The Ritz Herald
© William Erbey

William Erbey Commended for Supporting the Vulnerable

Published on May 22, 2020

Wiliam Erbey, angel investor and the former chair and CEO of Ocwen Financial Corporation, has met with praise by the National Community Reinvestment Coalition (NCRC) for his efforts to help in the preservation of homeownership, especially among underserved and underprivileged families across the United States.

In a letter put to paper by the NCRC’s President and CEO John Taylor, the organization gave its wholehearted endorsement to Erbey for demonstrating a strong desire to solve problems inherent to consumers in the mortgage industry.

Taylor also noted Erbey’s proactiveness in seeking to join forces with community leaders, policymakers, and financial institutions with a mind toward championing fairness and ending discrimination in lending, housing, and business.

“Approximately 15 years ago, Bill Erbey reached out to NCRC to open a discussion on ways our organizations could proactively work together to preserve homeownership in underserved communities,” explained Taylor in a letter dated back to 2016. “I found Mr. Erbey’s overture refreshing. At that time few, if any, private sector mortgage companies were willing to engage non-profits like NCRC on consumer issues.”

The NCRC, a nationwide non-profit organization aimed at promoting access to financial services, affordable housing to lower-income communities, began working closely with Erbey and Ocwen Financial Corporation over the course of the 2000s in an attempt to pioneer private sector loan servicing solutions in a manner that was favorable to the consumer.

“From the outset of our discussions, Bill listened with genuine empathy to NCRC’s perspectives on the mortgage industry and our suggestions to enhance fair dealings and customer service,” Taylor continued. “As a result of those discussions, Bill implemented a series of pro-consumer improvements to his loan servicing operations.”

The importance of the precedent that Erbey introduced by coming forward to work with NPOs on consumer issues in mortgage lending came to the fore when the mortgage crisis struck in 2008.

According to Taylor, Erbey played a key role in helping vulnerable communities and households to restructure their mortgage debt obligations in a manner that was both favorable to their individual situations while remaining secure and affordable. Ocwen, with Erbey at the helm, went on to become the very first loan servicer to take such an approach in the wake of the housing crisis, according to Taylor.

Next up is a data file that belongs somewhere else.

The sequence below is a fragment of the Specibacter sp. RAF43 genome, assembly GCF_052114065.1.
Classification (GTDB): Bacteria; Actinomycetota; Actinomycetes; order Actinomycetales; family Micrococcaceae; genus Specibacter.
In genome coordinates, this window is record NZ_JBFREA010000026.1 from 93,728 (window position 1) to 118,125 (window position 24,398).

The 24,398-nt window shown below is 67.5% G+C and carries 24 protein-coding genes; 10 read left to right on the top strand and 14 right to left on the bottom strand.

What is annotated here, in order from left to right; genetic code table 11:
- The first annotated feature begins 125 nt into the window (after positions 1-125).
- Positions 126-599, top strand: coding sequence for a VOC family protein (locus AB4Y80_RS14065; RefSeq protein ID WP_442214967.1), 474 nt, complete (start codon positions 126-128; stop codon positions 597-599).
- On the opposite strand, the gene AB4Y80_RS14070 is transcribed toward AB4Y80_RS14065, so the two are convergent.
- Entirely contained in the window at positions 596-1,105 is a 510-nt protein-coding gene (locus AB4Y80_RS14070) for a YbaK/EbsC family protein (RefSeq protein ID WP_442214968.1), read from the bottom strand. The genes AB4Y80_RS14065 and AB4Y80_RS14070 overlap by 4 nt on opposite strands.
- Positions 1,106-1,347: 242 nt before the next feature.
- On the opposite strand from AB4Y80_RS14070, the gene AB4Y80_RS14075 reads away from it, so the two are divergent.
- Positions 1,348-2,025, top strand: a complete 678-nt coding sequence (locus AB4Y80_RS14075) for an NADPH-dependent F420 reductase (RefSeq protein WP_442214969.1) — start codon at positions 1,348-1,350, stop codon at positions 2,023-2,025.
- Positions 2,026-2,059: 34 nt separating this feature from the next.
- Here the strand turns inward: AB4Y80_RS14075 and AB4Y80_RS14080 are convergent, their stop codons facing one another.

“Ocwen had not put any of the bad loans in the system, but as a loan servicer, Bill devised creative strategies to allow homeowners to keep their homes,” he explained. “Under Bill’s direction, Ocwen was the first servicer to modify the terms of mortgages to make them affordable for consumers, providing a model for federal government foreclosure prevention programs.”

Notably, Ocwen’s measures proved themselves to be most successful particularly among minority communities and low-income families, for whom the risk of foreclosure or default weighed particularly heavily during the housing crisis of 2008.

In order to provide secure and affordable debt servicing to households faced with such dire prospects, Erbey opted to take “immediate action” in order to be “part of the solution”, Taylor explained.

“Bill also provided significant support to the affordable housing efforts of community advocacy groups around the country, including NCRC,” Taylor continued. “As a result, millions of families, predominantly in minority neighborhoods, were spared the devastating impact of home foreclosure.”

While the mortgage crisis was marred by mass foreclosures, Erbey’s tactic, known as the Shared Appreciation Modification Program (SAM), successfully helped homeowners to navigate such risks by emphasizing the servicing of debt that outweighed the value of the homes themselves. This approach, in effect, managed to lessen the risk of default on principal reduction programs for many minority and low-income families during the mortgage crisis.

For this reason, the NCRC praised Erbey and Ocwen for their role in facilitating an increase in the flow of private capital into communities that had been left behind, especially during a time when such communities were even more vulnerable.

“We at NCRC applaud Bill Erbey’s leadership by example and innovative work to assist homeowners during one of the most serious financial crises in our country’s history.”

Finance Reporter